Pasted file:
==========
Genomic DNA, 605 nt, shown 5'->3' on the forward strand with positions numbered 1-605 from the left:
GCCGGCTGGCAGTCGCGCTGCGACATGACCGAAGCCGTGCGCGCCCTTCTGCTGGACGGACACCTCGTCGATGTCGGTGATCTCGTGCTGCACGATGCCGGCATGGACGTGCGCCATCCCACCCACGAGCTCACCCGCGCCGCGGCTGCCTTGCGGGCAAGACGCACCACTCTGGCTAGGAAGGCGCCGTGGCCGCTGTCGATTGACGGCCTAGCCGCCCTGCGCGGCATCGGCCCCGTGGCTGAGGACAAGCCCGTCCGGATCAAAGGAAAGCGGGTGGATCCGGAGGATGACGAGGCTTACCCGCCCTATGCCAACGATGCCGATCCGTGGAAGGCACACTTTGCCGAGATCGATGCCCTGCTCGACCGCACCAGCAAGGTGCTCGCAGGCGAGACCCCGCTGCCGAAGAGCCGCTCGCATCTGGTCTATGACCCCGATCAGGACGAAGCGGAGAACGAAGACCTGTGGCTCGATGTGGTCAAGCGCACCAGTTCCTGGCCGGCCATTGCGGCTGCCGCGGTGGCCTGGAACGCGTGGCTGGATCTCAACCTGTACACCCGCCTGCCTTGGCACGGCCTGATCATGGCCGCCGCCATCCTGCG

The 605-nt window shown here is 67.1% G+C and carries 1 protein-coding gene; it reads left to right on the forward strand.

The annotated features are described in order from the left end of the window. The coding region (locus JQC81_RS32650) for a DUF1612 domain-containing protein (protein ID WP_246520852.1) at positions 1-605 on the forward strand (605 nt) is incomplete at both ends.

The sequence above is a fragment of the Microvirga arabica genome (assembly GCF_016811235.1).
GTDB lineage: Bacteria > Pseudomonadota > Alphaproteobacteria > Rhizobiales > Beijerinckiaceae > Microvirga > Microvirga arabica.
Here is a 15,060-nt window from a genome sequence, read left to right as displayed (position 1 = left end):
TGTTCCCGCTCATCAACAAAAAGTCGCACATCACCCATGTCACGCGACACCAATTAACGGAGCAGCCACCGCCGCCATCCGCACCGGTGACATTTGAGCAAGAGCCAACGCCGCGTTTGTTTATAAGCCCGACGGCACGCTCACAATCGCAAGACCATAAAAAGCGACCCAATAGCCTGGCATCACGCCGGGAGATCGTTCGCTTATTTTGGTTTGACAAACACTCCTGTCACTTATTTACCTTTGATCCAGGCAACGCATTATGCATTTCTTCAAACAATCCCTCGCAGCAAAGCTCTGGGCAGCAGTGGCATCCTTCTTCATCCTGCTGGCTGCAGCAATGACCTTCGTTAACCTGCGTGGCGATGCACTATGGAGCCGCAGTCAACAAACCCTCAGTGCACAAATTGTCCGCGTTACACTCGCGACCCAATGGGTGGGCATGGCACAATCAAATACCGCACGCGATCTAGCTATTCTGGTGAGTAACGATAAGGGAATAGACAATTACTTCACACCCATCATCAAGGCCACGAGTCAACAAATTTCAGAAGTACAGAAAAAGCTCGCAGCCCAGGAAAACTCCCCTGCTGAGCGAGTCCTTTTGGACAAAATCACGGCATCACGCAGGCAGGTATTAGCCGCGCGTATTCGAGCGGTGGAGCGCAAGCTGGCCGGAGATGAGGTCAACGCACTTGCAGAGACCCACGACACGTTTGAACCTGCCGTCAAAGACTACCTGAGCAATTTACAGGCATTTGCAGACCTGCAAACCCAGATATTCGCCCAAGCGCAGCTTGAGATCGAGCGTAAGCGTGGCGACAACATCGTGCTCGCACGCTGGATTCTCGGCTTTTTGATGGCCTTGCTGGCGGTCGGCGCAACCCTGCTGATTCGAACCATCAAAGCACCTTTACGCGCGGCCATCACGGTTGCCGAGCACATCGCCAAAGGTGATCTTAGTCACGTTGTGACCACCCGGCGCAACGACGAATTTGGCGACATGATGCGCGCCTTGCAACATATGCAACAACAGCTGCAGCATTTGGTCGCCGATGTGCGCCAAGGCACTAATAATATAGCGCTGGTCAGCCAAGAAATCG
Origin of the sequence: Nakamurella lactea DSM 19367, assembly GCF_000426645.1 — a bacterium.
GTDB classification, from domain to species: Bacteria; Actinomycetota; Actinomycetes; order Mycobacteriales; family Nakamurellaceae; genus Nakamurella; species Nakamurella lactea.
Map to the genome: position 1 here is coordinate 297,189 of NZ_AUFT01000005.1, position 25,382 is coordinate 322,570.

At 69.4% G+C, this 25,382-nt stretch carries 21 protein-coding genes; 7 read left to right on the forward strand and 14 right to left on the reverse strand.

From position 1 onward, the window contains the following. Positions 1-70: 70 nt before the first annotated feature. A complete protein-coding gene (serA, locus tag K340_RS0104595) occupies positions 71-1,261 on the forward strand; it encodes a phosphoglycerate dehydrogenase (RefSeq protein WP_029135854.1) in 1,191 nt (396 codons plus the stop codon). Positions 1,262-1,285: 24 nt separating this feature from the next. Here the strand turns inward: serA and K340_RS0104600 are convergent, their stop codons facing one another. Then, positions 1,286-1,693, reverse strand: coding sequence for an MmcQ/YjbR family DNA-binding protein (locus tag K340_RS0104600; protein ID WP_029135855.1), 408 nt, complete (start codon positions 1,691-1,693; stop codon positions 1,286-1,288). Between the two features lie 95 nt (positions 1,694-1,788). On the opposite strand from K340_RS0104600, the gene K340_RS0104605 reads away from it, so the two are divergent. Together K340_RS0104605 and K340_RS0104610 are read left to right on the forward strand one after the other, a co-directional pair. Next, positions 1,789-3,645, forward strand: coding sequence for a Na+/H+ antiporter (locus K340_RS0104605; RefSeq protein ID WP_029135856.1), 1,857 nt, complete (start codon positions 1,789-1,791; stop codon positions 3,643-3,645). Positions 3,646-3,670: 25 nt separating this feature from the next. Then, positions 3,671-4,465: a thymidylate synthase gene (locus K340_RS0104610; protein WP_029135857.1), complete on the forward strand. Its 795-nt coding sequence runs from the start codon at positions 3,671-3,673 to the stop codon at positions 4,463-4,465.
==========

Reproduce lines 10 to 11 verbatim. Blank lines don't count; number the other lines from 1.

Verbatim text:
GTDB classification, from domain to species: Bacteria; Actinomycetota; Actinomycetes; order Mycobacteriales; family Nakamurellaceae; genus Nakamurella; species Nakamurella lactea.
Map to the genome: position 1 here is coordinate 297,189 of NZ_AUFT01000005.1, position 25,382 is coordinate 322,570.